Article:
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1000 Homes of Nature, or the revitalization of a park in Baghdad

08 of November '19

Marcin Kitala won third place in the Dewan Award competition for the revitalization of a park in Baghdad. Congratulations! The architect's proposal titled "1000 Homes of Nature" is a unique story about experiencing nature and closeness to nature.

The competition task was to develop a design for Al-UmmaPark in Baghdad, which is currently a neglected and dilapidated place, surrounded by busy thoroughfares and uninviting to spend leisure time there. The Dewan Award competition is part of an initiative that for several years has been trying to stimulate discussion about rebuilding Iraq after the devastation of war.

1000 Homes of Nature

The intention of Marcin Kitala, an archiect at Kurylowicz & Associates, was to create a story about the interactions of people, plants and microclimates. His design for the revitalization of Al-UmmaPark in Baghdad includes more than a hundred different room-gardens, each with unique microclimates and atmospheres, a different type and combination of plants, a variety of colors, textures, scents, soils, sunlight levels and water arrangements.

© Marcin Kitala

The park is envisioned as a space for active contact with nature - you can touch different types of bark, enter each pond and observe how plants affect their surroundings and ourselves. Moreover, the diverse species of grasses, palms, fruit trees and flowers are meant to stimulate the senses and enrich the experience with colors and scents.

The greenery in the park is organized in horizontal planes - with the most sun-tolerant plants protecting the more delicate species, and mosses and herbs near the ground that need shade and moisture. The author of the project also provided for areas with total sun exposure, which will create sand gardens and enclaves of succulents.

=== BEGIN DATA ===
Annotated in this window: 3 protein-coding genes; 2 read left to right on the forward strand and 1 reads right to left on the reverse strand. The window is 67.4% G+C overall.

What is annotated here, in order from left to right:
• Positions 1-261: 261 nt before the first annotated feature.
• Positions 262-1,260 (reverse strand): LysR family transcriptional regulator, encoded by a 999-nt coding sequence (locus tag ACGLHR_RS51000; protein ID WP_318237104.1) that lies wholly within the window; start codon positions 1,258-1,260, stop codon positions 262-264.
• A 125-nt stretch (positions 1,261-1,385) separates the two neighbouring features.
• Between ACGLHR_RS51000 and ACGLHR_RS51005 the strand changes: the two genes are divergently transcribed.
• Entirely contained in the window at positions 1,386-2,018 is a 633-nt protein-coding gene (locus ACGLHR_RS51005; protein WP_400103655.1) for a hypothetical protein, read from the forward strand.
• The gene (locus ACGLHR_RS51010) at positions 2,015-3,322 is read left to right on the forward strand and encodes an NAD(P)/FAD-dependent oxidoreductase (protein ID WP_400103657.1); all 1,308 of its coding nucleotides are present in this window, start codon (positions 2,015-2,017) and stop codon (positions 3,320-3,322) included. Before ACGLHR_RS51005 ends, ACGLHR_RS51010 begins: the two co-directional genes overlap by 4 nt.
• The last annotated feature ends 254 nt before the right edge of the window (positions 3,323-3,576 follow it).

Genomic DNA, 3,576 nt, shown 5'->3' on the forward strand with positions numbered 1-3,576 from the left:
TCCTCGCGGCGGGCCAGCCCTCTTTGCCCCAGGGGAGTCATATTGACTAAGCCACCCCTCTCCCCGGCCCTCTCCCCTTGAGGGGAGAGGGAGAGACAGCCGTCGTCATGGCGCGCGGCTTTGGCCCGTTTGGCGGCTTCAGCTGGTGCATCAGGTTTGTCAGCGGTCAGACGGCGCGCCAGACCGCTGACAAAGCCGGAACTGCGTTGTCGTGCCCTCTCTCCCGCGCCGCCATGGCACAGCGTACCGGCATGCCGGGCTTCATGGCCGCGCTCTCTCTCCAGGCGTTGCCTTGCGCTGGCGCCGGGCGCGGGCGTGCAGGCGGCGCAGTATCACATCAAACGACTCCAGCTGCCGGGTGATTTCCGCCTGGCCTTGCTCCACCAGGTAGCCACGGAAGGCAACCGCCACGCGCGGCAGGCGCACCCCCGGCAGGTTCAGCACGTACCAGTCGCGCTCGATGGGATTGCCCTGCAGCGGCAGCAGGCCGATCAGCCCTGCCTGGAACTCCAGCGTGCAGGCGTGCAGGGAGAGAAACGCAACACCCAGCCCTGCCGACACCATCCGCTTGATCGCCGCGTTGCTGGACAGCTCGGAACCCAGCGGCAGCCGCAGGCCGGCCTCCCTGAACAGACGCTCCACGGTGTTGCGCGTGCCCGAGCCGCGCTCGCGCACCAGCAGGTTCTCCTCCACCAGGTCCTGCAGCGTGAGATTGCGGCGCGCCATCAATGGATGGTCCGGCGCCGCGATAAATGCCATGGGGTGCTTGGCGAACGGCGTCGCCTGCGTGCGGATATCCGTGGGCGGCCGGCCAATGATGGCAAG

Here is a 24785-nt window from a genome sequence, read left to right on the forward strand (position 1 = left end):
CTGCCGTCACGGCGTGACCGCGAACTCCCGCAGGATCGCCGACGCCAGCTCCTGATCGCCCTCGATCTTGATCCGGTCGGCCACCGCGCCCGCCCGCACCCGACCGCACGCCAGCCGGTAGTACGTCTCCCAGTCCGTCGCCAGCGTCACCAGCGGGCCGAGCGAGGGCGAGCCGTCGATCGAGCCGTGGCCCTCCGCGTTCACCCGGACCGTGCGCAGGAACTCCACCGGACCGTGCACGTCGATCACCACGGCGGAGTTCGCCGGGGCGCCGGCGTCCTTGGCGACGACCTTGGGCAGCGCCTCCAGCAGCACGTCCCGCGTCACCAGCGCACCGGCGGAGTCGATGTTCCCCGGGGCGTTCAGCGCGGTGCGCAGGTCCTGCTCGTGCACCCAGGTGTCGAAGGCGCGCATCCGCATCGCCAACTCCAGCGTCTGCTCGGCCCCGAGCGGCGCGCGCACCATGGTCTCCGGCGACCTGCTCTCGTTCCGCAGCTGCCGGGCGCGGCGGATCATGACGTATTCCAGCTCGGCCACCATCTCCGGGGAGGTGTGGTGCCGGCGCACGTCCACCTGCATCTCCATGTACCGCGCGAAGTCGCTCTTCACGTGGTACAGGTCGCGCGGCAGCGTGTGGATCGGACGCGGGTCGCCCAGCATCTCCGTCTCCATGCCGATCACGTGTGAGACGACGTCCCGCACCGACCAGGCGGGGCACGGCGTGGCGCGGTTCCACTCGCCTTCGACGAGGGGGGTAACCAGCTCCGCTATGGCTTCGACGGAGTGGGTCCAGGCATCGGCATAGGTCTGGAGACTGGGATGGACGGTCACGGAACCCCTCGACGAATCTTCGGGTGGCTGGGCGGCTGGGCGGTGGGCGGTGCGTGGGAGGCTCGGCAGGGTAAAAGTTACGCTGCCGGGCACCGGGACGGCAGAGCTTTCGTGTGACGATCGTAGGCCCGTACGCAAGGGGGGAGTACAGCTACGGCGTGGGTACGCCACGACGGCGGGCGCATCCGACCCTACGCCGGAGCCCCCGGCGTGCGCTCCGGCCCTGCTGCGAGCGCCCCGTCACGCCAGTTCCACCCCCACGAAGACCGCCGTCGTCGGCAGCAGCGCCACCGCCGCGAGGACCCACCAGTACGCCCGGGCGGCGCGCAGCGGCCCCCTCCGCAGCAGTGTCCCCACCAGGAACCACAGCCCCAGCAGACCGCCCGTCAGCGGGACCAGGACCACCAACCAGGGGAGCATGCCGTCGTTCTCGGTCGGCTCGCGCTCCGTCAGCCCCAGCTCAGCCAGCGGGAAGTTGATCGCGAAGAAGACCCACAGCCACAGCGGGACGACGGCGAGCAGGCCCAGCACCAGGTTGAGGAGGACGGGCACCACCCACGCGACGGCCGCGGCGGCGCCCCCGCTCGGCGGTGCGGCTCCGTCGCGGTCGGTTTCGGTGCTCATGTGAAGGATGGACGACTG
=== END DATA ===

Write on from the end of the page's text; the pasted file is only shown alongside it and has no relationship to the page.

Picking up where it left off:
Water plays an important role in the design, with water present in every state of matter - from ice in yakhchāls (traditional Persian ice domes), to lakes, ponds, marshes, and ending with salt and mist gardens.

© Marcin Kitala

The small and dense division of the gardens in a modern way refers to the irregular structure of Baghdad itself. In the design, the author tried to avoid drawing a sharp boundary between the city and the park. The designer wanted to create a democratic space where every visitor can express himself through contact and interaction with nature. Moreover, the park has no main entrance, making no garden more important than another. In the park, the architect also planned a new Al Umma community center, which is sandwiched between regularly arranged gardens, negotiating, in the author's words, between a man-made thing and a nature-born thing.

compiled by. Ola

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